IMMIGRATION & TRANSNATIONALISM
New York University International Relations Program, Fall 2017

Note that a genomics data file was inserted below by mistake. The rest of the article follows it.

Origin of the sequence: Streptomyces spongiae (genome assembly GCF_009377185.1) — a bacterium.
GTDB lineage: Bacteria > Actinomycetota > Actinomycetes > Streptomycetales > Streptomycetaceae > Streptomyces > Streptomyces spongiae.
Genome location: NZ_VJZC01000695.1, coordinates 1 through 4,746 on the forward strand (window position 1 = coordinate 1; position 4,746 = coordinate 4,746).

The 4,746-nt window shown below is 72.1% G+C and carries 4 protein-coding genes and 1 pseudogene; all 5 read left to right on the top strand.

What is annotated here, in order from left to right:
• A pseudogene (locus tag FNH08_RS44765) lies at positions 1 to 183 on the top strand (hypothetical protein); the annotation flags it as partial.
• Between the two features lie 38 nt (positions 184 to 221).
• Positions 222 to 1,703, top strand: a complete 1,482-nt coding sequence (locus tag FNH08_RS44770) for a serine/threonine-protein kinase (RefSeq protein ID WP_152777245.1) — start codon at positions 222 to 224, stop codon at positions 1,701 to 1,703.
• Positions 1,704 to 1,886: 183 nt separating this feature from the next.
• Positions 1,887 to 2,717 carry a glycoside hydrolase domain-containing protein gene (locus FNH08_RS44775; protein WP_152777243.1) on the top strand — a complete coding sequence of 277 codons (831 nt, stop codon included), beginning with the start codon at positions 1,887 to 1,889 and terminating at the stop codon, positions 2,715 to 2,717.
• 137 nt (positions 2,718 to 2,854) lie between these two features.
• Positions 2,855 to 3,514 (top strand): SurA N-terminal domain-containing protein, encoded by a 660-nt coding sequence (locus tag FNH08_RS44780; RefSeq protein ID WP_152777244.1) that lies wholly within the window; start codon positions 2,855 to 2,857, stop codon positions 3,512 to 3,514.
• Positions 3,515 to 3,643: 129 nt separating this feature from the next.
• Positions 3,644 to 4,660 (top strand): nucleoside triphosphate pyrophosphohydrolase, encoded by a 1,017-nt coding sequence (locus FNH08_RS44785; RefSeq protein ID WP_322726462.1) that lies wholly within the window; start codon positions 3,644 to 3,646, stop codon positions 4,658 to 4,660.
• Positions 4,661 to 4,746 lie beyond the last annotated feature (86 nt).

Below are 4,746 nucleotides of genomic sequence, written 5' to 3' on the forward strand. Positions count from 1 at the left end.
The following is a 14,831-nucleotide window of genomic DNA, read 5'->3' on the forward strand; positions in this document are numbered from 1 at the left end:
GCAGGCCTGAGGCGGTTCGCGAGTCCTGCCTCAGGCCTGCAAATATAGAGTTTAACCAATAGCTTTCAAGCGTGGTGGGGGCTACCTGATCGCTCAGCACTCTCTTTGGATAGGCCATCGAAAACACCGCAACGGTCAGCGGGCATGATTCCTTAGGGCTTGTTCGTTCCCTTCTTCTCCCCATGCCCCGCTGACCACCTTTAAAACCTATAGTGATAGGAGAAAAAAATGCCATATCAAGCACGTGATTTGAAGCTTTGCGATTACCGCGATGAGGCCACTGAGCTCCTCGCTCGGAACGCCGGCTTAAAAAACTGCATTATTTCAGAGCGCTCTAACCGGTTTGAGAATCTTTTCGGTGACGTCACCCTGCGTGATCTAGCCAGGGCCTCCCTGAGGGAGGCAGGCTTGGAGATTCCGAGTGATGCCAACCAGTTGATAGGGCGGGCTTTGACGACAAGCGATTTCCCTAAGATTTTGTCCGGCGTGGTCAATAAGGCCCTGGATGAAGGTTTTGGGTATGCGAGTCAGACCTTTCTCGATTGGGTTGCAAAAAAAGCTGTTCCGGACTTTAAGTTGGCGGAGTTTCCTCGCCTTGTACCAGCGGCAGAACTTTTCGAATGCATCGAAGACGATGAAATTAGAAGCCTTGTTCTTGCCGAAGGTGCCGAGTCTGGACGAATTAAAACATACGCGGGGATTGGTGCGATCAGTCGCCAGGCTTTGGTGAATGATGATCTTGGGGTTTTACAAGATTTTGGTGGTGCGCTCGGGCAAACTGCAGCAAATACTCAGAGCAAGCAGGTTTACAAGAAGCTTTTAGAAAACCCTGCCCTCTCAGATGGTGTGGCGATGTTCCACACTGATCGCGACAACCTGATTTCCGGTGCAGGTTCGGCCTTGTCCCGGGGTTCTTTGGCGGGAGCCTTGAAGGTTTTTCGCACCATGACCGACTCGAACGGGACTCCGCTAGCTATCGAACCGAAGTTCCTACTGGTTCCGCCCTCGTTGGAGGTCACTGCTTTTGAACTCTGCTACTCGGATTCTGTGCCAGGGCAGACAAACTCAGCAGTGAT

This course explores some of the many challenges and opportunities associated with the movement of people across national borders. Global migration flows have reached unprecedented levels. About a quarter of a billion people–or 3.3 percent of global population–currently live outside their country of birth. These flows, of course, are not without controversy. In the United States, we are debating how to manage a large undocumented population from Mexico and an increase in undocumented children coming from Central America. Meanwhile, debates rage in Europe about Islam and assimilation while thousands of refugees die in the Mediterranean Sea fleeing conflict and repression in countries like Somalia, Eritrea, Afghanistan, and Syria. Many communities in developing countries, on the other hand, depend on and are changed by the massive sums of money that migrants send home. What drives trends like these, and what are their political, economic, and social implications? Why do people emigrate, how are people smuggled and trafficked, and to what extent can states control immigration and manage xenophobia? How do immigration policies affect families, children, and communities? What is the relationship between emigration and human development in developing countries? This course explores these and other questions about human mobility in the 21st century.